Feeding DC X-Zel for over 7 years
Neil & David Kidd of Booth Hall, Lancashire, feeds…
Annabelle Staveley, our trainee Nutritionist, filmed the following video on heat stress when she was out on farm with one of our Specialists. This is what she reported...
Last week I was able to enjoy the sunny weather and to see first-hand the approach our specialists take to looking at the herds we manage. However, the hot weather doesn’t come without some consequences - heat stress being one of them.
I took the video below, when it was around 20 degrees, in a big open and breezy shed. Heat stress can hugely reduce herd performance.
Cows will start panting and drooling (as you can see these cows are doing). Milk production is limited because of the increased energy the cow has to use for heat regulation. It's similar to how we wouldn’t be able to do a workout in a jumper on a really hot day. They cannot produce high yields of milk if they are too hot.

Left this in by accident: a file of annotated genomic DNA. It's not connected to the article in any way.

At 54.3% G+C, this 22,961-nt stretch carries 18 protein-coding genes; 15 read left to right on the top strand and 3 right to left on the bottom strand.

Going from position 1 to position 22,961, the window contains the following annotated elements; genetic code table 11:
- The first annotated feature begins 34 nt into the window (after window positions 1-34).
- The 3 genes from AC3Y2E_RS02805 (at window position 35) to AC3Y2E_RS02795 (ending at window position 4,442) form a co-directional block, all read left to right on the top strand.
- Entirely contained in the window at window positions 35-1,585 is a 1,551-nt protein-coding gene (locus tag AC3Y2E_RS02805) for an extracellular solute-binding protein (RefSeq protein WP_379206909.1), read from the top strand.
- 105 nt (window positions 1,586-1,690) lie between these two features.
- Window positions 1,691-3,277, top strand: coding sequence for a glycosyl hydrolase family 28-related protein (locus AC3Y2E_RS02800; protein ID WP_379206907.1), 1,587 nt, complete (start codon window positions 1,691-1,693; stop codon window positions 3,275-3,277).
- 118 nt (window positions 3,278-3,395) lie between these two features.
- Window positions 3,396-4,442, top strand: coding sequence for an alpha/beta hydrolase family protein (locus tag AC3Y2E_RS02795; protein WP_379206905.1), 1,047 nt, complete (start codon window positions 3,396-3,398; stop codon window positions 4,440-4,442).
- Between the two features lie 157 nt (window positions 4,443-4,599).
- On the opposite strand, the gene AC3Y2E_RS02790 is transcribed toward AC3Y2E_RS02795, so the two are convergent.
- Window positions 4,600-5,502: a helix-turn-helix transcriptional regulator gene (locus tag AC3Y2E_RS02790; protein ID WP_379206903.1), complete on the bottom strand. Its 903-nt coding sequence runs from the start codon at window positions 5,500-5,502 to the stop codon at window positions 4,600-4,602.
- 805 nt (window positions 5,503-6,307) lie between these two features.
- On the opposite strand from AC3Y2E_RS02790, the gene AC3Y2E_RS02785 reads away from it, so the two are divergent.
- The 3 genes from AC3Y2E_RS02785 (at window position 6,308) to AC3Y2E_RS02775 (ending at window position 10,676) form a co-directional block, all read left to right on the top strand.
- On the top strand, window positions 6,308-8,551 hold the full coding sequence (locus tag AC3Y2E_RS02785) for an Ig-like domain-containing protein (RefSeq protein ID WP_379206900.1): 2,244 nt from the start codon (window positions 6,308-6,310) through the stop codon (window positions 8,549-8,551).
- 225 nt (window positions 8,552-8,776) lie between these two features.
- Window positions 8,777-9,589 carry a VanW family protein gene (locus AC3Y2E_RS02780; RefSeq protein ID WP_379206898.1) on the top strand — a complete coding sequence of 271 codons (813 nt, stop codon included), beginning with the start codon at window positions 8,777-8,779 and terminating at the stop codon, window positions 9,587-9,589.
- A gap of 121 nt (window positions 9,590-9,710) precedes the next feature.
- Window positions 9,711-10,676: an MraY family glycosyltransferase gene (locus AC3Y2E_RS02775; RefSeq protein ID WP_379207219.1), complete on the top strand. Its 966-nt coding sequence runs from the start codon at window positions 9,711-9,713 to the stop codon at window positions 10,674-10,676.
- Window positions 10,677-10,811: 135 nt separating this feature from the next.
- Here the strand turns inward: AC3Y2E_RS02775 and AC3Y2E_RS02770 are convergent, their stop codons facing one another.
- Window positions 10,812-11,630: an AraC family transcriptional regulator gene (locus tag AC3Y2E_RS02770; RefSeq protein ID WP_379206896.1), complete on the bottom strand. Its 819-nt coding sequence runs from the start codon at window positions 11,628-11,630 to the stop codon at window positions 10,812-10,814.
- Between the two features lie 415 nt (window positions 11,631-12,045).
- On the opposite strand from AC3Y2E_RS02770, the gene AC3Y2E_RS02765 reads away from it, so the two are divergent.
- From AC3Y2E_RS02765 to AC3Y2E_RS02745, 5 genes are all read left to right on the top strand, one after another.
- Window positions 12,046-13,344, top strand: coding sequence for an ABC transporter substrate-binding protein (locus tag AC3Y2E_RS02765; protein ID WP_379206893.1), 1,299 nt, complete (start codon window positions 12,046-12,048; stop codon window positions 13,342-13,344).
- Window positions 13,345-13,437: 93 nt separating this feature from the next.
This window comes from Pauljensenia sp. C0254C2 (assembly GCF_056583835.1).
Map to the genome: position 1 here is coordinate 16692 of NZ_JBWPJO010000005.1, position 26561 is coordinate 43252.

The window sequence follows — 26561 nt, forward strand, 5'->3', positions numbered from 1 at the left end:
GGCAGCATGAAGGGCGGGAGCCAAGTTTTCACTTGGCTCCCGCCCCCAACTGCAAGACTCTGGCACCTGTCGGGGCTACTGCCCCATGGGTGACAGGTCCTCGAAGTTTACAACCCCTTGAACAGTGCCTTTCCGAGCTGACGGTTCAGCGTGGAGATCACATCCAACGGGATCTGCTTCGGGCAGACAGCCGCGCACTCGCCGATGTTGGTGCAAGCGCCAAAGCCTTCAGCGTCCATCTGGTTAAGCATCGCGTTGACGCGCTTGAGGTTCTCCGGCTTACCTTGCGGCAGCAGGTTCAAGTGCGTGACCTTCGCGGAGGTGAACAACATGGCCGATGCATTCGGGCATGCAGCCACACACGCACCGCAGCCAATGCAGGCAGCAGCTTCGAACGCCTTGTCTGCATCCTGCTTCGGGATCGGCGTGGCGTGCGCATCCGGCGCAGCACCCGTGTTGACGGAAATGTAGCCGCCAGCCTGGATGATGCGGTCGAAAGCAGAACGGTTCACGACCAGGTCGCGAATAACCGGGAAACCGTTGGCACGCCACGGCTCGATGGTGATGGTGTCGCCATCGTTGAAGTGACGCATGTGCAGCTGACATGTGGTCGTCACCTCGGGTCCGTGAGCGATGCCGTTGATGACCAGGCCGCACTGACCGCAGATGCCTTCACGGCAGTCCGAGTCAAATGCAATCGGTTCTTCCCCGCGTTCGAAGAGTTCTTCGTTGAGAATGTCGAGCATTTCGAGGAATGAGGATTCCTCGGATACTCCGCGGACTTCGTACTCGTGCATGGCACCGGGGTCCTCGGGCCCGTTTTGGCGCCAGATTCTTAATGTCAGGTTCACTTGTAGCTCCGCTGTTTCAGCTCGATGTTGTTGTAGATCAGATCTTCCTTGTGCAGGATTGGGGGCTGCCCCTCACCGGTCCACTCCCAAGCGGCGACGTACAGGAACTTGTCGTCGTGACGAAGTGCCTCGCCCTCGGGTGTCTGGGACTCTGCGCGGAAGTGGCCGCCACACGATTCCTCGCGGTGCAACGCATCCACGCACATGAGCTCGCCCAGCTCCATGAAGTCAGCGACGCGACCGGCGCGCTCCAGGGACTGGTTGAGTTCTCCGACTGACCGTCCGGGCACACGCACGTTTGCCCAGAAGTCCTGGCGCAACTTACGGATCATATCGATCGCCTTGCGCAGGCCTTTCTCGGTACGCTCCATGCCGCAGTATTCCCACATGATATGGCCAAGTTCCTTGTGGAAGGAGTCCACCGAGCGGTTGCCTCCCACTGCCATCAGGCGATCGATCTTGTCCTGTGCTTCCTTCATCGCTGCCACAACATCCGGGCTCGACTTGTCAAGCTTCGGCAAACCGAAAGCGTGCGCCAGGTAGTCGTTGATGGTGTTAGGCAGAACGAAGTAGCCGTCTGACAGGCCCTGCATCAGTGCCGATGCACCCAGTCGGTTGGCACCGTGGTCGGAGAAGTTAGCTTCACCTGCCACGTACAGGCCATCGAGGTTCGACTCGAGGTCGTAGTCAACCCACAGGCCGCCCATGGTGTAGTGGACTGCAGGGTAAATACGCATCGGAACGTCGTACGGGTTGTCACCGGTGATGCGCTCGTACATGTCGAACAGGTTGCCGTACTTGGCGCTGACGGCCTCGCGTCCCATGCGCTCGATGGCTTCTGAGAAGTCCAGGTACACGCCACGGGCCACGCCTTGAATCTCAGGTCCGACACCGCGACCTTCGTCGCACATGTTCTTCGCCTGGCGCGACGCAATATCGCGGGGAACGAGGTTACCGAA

Luckily, we have the ability to be able to take off a layer, instead cows reduce the heat being produced by their body’s by reducing their activity and changing their feeding routine. Heat production mainly comes from rumen fermentation and therefore the cow will reduce her dry matter (DM) intake. This will reduce rumen activity, reducing heat.
Water is also a major factor. Even the low yielding cows will drink 100 + litres per day. Milk is made up of approx. 87% water, cleaning water troughs regularly encourages the cow to drink more to drive milk production.
There are so many effective ways of reducing heat stress, it shouldn’t be a limiting factor in your herds production, so please get in touch with your Ruminant Specialist if you'd like to find out more!
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